National Geographic : 1954 Feb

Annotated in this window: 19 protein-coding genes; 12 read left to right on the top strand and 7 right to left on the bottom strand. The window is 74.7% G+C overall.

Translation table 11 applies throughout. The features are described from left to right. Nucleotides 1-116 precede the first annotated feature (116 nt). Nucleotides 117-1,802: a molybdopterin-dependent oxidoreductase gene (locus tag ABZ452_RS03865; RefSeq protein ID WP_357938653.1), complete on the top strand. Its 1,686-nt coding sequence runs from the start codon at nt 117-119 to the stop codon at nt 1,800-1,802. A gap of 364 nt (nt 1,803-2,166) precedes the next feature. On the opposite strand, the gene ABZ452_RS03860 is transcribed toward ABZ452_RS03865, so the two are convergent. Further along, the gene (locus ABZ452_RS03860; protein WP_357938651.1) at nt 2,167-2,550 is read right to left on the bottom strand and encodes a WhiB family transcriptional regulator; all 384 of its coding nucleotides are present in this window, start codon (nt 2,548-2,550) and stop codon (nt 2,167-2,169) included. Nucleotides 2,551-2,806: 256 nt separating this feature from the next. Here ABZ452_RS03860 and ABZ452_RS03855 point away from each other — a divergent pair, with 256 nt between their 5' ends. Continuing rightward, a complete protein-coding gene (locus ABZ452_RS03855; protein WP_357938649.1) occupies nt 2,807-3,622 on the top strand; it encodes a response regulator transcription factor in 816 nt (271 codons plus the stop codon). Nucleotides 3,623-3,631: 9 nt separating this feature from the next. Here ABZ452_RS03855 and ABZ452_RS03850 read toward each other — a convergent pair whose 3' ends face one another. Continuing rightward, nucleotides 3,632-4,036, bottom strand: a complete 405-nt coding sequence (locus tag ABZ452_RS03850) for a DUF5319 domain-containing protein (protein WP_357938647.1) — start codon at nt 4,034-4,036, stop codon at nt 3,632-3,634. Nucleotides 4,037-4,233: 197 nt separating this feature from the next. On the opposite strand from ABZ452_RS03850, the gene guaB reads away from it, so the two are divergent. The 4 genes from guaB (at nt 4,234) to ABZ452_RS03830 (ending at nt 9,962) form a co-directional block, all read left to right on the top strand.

The National Geographic Magazine Soon we were winding upward into the heart of the lovely Bidassoa Valley. Along the way we were halted three times by armed frontier guards, who looked inside the car for contraband, then politely waved us on. Each guard was accompanied by a Spanish customs officer, for smuggling is engaged in by many Basques on both sides of the frontier. They do not regard evading customs as a crime, unless it is accompanied by violence. In the days when they enjoyed local auton omy, smuggling was unnecessary. Now they take delight in "fooling the foreigners.'' Pamplona spreads out on a rocky peninsula overlooking the River Arga and a highly culti vated plain. Beyond is a backdrop of wild mountains and deep valleys, in one of which St. Francis Xavier was born. This section has rich agricultural resources that provide a solid basis for prosperity and development. Its excellent agricultural col lege now sponsors up-to-date methods for crop and stock raising. Fighting Bulls Loosed in Streets Once a year, on July 7, during the Feast of San Fermin, fighting bulls, which are to ap pear in the bull ring later, are set free in the streets of Pamplona to run after would-be matadors. In a wild stampede of man and beast, even women may be knocked down and trampled (page 180). Boards protect some shop fronts, but many merchants merely trust that the mass of struggling humanity will make its own wall between charging bull and store windows. We drove to Irurzun on an excellent high way, then mounted steadily by a rough, zig zag road toward Huici. Thence we descended in corkscrew fashion to Leiza, centered in a beautiful wooded region (page 185). It was Sunday morning when we pulled up before the pelota court in the Plaza del Tercio de San Miguel. The little town of 1,600 people seemed almost deserted. A few late worshipers were climbing the slope leading to a blue-gray church, and one small boy was practicing with a ball in a corner of the pelota court. As we drove on into Zaldivia, we were met by a parish priest, who showed us a string of shaggy mountain ponies tethered to a hitch ing rail outside a general store. Delighted children ran their hands over the smooth polish of our parked car. One small boy wanted to bet me that he could reach the top of a neighboring mountain in an hour and a half, and return in another hour. I estimated the peak was at least two miles away, but, knowing the agility of Basque children, I begged off from the bet. This caused an uproar, momentarily quelled when I gave the boy a bag of candies. Unfortunately, as the other children crowded around, he dropped the bag: it burst, scattering its contents in the dust. A wild scramble ensued. By the time the sweets had been retrieved, most of the contestants bore scars of battle. Near Azpeitia, in Guipuzcoa, we stopped at the famous Monastery of St. Ignatius of Loyola. The saint was born in this Prov ince, a fact that I was constantly reminded of when I met local Basques: one in every three seemed to bear his Christian name. The monastery's gigantic stairway, statues, columns, and a cupola some 180 feet high present a profusion of bronze, granite, onyx, and alabaster. One chapel is all onyx, with an altar of gold and steel. Our looping mountain-to-sea route now led us again to the Bay at San SebastiAn. Like Biarritz on the French side of Eskual-Herria, it has become a cosmopolitan seaside resort (page 178). Lafayette Sailed from Pasajes Its neighbor Pasajes holds a warm Basque American memory. From this port Lafayette sailed in 1777 for America to aid the cause of the revolution that would give birth to a new nation. Driving west, beyond Usurbil, we almost came to the end of all our travels. As we rounded a curve, we were startled to see, not 30 yards ahead, a huge felled tree crashing straight for the road. Arthur braked the car so sharply that it spun completely around. Three Basque lumberjacks appeared. Learning we were unhurt, they pointed across the road where, all but hidden by weeds, was a red warning flag we had not seen. Apologies followed, but the road was so nar row that we had to drive all the way back to Usurbil to find space to turn around. It was stifling hot when we arrived in Orio, a fishing port of sad old houses with narrow iron balconies coated with rust. An odor of fish pervaded the streets. Women sat knitting in dark doorways or leaned out of windows to hang up their wash.